In the mountains, especially when you don't go very far past a tile border, I do the same. I start my Garmin watch GPS. On the flats around Saitama I've had no issues though so I don't bother. Might come back to bite me someday, but so far, so good. And yesterday's ride went fine with my Garmin 530. I guess deleting old activities freed up the memory and that must have been the issue. But I recorded the ride using Strava as well, just in case. Wish RWGPS or Strava allowed me to overlay my tile borders on my route maps.
 

Half-Fast Mike

Lanterne Rouge-et-vert
May 22, 2007
4,401
3,278
33 by 33 for my MaxSquare
Great ride and great result. Thank you for the report!
It seems weird that there are two Rt73 ends both sides of the mountain that are essential unconnected
Agreed weird. It's definitely a thing I see around the place. Here's another one in the wilds of Gunma - both ends are on my shopping list! In the case of Saitama r73, there is at least a trail between the two ends.

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I settled for the 2nd column of tiles (the ones needed for a future 34x34) and turned around
Ludwig the Rindōmeister and I did the whole of that rindō on mountain bikes. It definitely gets wilder before the end, although I don't remember the climb back up being hard. We'd hoped to find a way through to the Chichibu Rindō on the other side of the ridge, but there was none.

If you, @joewein, or @Chuck, or anyone else with a tiling need would like to borrow a mountain bike, I have two nice ones that aren't doing anything these days. Let me know.

I picked up 7 tiles near Ogano
Cool. As I was saying, the tiles of those valleys on the inside of the Nicchitsu 'Ghost Town' loop are calling me. Getting them all in one day might be a bit much.

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joewein

Maximum Pace
Oct 25, 2011
3,197
2,831
Here's another one in the wilds of Gunma - both ends are on my shopping list! In the case of Saitama r73, there is at least a trail between the two ends.

Another one is the southern part of Rt76 in the Tanzawa mountains. It swerves to the west in the valley while the small road going up to the tunnel at the top is no longer called Rt76 - just as if they were thinking of building a base tunnel through that mountain, which of course they will never do.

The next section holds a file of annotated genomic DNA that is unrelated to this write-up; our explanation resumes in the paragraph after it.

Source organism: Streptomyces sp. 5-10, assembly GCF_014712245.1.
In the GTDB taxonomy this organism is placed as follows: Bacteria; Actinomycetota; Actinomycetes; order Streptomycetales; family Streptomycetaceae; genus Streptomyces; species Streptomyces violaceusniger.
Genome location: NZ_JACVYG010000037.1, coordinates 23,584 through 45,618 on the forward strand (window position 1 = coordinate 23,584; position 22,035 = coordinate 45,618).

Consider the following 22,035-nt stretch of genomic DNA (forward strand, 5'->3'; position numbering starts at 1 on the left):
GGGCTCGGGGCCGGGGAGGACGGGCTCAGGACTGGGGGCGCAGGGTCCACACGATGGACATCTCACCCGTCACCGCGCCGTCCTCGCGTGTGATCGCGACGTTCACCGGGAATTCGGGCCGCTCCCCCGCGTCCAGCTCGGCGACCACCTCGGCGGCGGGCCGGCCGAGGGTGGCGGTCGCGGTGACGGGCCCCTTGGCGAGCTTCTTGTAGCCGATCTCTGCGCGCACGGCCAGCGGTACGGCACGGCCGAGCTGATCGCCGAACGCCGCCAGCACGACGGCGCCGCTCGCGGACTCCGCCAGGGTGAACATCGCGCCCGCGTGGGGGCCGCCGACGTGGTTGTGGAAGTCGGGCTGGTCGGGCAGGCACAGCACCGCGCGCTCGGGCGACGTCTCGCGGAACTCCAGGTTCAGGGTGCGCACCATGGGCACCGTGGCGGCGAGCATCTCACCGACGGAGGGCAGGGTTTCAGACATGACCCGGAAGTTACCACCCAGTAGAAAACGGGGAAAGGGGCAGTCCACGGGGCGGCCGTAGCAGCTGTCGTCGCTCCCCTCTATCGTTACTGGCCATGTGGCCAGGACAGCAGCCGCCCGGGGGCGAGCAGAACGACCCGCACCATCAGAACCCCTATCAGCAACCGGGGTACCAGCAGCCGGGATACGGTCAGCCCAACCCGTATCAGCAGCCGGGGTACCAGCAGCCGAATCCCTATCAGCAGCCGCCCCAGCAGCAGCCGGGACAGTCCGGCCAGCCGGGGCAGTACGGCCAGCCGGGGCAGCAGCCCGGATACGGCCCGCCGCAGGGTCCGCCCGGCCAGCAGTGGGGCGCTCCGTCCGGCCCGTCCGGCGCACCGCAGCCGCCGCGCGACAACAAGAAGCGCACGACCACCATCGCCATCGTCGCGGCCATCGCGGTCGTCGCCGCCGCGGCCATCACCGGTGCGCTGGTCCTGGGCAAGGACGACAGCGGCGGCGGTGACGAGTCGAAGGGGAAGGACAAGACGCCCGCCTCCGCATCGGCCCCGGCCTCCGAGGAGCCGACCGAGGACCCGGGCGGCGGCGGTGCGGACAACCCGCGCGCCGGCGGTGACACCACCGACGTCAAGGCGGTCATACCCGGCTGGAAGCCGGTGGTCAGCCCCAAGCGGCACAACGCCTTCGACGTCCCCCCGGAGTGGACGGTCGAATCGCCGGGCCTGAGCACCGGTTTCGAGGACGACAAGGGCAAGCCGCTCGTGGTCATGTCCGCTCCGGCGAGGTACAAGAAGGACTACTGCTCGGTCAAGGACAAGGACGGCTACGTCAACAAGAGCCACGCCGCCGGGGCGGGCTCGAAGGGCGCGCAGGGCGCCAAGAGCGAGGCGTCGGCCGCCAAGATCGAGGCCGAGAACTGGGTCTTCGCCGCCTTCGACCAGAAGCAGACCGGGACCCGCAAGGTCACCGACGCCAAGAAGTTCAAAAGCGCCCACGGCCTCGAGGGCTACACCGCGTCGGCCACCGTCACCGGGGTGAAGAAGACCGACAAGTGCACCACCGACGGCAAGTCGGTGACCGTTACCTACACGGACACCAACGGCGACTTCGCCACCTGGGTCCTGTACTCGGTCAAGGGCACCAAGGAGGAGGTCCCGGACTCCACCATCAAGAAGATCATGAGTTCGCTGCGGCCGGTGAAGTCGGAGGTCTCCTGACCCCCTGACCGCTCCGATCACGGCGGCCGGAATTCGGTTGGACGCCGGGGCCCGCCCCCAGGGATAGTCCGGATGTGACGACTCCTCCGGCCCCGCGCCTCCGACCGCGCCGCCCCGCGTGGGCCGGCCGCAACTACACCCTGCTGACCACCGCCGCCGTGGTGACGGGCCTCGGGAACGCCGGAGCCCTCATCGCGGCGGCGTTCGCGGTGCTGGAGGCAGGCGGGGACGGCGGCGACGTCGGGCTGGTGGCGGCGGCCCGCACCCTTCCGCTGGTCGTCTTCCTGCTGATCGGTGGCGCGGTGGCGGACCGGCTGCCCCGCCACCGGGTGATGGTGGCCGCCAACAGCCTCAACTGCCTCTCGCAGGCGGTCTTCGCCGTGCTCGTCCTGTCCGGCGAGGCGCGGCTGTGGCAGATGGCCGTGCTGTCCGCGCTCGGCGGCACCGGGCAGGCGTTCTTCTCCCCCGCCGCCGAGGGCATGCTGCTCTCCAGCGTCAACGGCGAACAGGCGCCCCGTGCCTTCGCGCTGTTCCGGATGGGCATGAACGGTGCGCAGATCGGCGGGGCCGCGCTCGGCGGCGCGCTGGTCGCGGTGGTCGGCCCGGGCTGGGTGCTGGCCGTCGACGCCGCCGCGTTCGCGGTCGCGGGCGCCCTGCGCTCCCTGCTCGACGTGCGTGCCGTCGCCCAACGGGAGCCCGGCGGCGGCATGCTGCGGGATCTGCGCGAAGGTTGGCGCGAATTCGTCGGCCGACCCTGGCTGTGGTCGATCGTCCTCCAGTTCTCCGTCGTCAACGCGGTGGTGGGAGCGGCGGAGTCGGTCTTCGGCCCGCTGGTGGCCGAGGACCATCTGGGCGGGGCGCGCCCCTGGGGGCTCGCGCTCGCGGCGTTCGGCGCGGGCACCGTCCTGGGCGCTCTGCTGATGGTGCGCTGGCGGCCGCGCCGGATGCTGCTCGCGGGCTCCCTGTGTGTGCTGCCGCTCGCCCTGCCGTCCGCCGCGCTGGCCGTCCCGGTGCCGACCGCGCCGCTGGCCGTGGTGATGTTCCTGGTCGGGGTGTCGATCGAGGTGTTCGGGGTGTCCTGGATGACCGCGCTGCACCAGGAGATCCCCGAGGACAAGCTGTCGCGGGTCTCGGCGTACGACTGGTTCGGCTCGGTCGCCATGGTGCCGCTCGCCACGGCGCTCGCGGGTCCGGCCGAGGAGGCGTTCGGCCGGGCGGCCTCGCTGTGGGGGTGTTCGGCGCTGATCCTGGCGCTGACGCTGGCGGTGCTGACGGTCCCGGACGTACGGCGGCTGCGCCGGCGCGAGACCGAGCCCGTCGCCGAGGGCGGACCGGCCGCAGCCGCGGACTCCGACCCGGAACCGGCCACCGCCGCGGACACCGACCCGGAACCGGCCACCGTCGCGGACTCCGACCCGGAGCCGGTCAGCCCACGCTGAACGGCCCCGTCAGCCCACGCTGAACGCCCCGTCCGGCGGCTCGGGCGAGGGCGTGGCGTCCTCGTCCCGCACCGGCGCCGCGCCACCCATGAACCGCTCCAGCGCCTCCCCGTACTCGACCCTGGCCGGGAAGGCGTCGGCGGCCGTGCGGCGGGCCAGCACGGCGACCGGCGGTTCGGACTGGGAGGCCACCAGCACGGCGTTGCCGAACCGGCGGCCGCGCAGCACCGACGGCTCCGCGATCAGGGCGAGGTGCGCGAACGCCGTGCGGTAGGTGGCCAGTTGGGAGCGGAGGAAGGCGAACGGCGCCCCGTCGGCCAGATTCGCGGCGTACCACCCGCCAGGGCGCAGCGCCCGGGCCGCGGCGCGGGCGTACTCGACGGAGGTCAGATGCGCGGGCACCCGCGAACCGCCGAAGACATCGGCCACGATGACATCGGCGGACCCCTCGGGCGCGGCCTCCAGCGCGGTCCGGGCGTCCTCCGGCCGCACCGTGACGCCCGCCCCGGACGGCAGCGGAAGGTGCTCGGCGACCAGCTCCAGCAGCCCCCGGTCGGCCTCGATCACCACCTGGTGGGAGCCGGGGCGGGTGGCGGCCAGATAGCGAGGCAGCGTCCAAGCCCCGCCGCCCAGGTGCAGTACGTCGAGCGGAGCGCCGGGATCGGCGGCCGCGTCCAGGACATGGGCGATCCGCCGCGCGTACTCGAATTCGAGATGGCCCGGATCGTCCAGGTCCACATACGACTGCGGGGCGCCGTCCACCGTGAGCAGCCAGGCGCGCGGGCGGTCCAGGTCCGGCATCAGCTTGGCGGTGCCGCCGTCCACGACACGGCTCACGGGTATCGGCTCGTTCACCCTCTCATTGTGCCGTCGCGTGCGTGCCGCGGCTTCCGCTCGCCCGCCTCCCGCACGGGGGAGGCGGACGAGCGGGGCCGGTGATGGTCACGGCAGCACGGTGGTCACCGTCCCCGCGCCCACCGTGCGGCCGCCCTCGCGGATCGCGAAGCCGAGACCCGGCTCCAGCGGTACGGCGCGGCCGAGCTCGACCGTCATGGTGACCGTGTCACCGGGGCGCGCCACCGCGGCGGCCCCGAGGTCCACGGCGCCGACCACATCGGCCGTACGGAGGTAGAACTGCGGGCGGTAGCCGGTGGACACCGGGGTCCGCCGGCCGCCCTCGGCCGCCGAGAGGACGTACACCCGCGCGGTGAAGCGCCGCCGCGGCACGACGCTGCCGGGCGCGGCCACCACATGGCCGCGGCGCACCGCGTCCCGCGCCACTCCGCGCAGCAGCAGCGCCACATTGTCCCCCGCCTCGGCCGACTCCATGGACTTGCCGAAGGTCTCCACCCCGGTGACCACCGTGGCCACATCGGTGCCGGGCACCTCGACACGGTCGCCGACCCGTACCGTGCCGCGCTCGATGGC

Ludwig the Rindōmeister and I did the whole of that rindō on mountain bikes. It definitely gets wilder before the end, although I don't remember the climb back up being hard. We'd hoped to find a way through to the Chichibu Rindō on the other side of the ridge, but there was none.

If you, @joewein, or @Chuck, or anyone else with a tiling need would like to borrow a mountain bike, I have two nice ones that aren't doing anything these days. Let me know.
Thanks for the offer. Checking the elevation profile of your ride against where I turned around, your total elevation gain on that rindo was double of mine, with the remaining climbing to the highest point and the down and up on the most remote part. But it got you the tiles you wanted. Maybe if I was in company and had already settled for fewer tiles elsewhere that day, I would have attempted it.

As I was saying, the tiles of those valleys on the inside of the Nicchitsu 'Ghost Town' loop are calling me. Getting them all in one day might be a bit much.

I had mapped them as part of the route on my GPS, but it was clearly not going to happen on the same days as the gravel tiling.

I'm thinking you only do cycling IOT have an excuse to eat curry.
No excuse ever needed for that :) I have at least 4 Nepalese restaurants within a km of my home.
 

Chuck

Maximum Pace
Feb 7, 2011
1,256
1,426
No excuse ever needed for that :) I have at least 4 Nepalese restaurants within a km of my home.
I was in Germany a couple years back and noticed that curry wurst was a thing. It was pretty tasty. Wish it would come to Japan.
 

Chuck

Maximum Pace
Feb 7, 2011
1,256
1,426
Thanks @joewein One more ride up around Okabe and I'll have moved my square up above Tokyo Bay and should get to 34x34. Trying to knock out some longer rides before shorter, colder days of fall and winter arrive.

And you were right. The riding gets much nicer as you move out away from central Tokyo. I've been planning routes that avoid main roads as much as possible and it has been really nice riding. I grew up on the farm and have been enjoying watching the farmers work the fields and observing the different techniques. Plus the scenery was great and traffic volume much lower.
 

Half-Fast Mike

Lanterne Rouge-et-vert
May 22, 2007
4,401
3,278
that's gotta be the wurst thing ever
Quite coincidentally on this theme, sausage brunch in Karuizawa the other day. This place. Very tasty, especially after climbing the hill to get there.

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So went for a slight revenge ride with Tim a.k.a. GS Astuto and Channing, who was visiting for the first time. A few weeks back, Tim and I tried to get up to Usui-tōge, and were rained out. This time was much more pleasant, and easier as we stayed on the road instead of the gravelly and naughty strictly-pedestrians-only disused train route.

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There were, inevitably, a few detours to collect missing tiles along the way. For these, I was happy I brought Niner.

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Annoyingly I missed one of them - a very short one that completely escaped my attention while flying down the hill back toward Annaka. Went back to claim it on foot the following day. It was so short that it wasn't even worth getting the bike out of the car.

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Meanwhile, back at base, an unexpected but enjoyable project was to get this old treadle-power sewing machine working again. I wonder if it can somehow be connected to Zwift ...

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New tiles: 4 +1, and extended my cluster to Karuizawa in Nagano Prefecture.